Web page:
13 April 2007

More Thoughts on Education Reform

When I talk about "education reform," I'm not referring to tinkering with curriculum. Rather, I'm talking about a serious re-examination of, and conversation about, the foundations and philosophy that underlie contemporary education. Here are five principles that I've been thinking about to move the conversation along:
  1. People should learn when they’re ready to learn; they should be taught in the places where they will learn most effectively. This means that,
  2. Learning should concentrate on context and process; content is largely irrelevant to education and is therefore quite interchangeable and replaceable. This is another way of saying, “education is what remains after you’ve forgotten everything you’ve been taught.” Consequently,
  3. Intellectual networks replace experts, traditional forms of knowledge authority, and disciplinary boundaries that create subjects. This, in turn, suggests that,
  4. The world is a collaboration, not a competition; Darwin is quite misunderstood and misapplied. That distinction is important, since education is political, establishing the foundation of relationships of power that underlie the social fabric of society. We all wear what we sew from that fabric. All of these taken together mean that,
  5. The goal of education is to learn how to make sense of the complexity of the world as it lived and experienced, and from that sense-making, to construct a world in which we would all want to live, together.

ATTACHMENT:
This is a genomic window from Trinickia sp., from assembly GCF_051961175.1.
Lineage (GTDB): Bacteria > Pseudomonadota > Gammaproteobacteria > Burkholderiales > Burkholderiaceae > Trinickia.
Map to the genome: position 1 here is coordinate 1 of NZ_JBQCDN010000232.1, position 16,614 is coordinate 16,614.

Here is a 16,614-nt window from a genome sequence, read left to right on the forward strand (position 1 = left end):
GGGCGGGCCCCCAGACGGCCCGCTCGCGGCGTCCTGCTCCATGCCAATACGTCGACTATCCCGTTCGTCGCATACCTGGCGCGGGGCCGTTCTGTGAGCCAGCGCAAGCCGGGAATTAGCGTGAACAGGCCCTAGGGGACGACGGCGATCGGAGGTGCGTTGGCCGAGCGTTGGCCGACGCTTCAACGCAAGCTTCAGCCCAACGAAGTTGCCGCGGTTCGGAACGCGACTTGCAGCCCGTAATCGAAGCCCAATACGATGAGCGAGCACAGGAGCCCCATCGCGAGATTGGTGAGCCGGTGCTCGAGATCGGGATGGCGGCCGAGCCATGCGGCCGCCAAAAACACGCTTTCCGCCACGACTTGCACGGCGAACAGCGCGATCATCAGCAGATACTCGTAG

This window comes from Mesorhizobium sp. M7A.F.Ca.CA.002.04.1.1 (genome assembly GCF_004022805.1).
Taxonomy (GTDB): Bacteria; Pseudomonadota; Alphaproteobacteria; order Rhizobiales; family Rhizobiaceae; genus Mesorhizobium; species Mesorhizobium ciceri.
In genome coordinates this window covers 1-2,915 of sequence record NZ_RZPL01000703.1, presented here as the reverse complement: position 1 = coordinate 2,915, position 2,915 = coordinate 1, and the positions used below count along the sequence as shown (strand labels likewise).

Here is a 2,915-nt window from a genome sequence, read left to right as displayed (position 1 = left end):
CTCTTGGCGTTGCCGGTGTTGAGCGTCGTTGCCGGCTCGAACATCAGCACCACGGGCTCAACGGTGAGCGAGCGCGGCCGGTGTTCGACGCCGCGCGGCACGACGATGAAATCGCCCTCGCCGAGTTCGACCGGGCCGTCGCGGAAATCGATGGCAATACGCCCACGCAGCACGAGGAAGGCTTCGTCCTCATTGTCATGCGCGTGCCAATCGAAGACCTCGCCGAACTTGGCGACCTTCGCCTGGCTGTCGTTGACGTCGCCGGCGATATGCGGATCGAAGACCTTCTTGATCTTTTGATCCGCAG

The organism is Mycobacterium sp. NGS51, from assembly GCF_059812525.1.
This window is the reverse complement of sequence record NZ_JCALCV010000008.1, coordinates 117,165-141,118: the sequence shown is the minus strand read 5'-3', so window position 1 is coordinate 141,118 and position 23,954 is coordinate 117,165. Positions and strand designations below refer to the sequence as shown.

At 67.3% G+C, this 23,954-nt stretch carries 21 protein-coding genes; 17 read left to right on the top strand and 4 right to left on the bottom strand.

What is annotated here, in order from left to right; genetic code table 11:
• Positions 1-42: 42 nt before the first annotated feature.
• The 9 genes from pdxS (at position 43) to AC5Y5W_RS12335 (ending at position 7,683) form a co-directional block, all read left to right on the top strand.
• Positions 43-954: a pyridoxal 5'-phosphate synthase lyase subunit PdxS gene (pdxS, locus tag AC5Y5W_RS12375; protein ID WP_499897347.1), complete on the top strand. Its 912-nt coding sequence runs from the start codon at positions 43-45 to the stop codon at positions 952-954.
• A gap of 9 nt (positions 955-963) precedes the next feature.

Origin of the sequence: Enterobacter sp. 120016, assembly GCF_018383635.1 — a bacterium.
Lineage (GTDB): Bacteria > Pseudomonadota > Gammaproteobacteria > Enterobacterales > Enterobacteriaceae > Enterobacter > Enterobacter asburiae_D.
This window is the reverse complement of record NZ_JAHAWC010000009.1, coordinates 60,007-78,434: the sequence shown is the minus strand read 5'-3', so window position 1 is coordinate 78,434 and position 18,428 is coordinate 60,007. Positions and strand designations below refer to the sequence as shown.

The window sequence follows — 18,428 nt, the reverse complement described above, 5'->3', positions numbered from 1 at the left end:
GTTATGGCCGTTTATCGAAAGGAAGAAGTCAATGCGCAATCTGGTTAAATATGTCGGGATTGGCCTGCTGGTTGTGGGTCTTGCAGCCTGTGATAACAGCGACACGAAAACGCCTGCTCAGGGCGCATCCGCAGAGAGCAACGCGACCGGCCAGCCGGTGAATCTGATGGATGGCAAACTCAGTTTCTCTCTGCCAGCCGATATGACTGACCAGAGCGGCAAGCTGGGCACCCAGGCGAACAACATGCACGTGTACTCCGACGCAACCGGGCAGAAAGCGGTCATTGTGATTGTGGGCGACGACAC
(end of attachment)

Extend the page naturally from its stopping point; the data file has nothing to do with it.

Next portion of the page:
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Unknown said...

Yes, to all five. Now tell me how this gets done.

I promise not to be one of those contrarians who denies real change on the basis of surface-level impracticality, but working as I do in education, and believing as I do that there has to be a philosophical shift towards something that looks like your five principles, these ideas will take forever to trickle down into the mainstream.

Parents, grandparents, and anyone who has gone through the American or Canadian educational system most likely will cling to some degree of "if it was good enough for me, it's good enough for my kids/those kids." In the U.S., those voices mean a lot due to the fact that those voices decide to what level your schools are funded through their tax dollars.

It's the idea that learning can be amorphous, not housed in a physical construct, not taking place in rows and within rooms that smell slightly of stale milk, that won't sit well with people. Yes, we should start this now, so that we have a generation who recognizes collaboration and sense-making as the most cogent skills. I just wonder how we will slip it past those who are in charge of paying for it.

Mark Federman said...

I think the key element of your comment is the assumption that the education that the older generation received was "good enough." As more people begin to realize that the many problems of the contemporary world are created by those who have been so educated, perhaps they will also begin to agree that it wasn't good enough. History has shown that such logic has held through the last two epochal changes, and it will likely hold through this one as well. The changes, as they come, will appear to be slow, as we still have another 100 to 150 years to go until the ground completely shifts.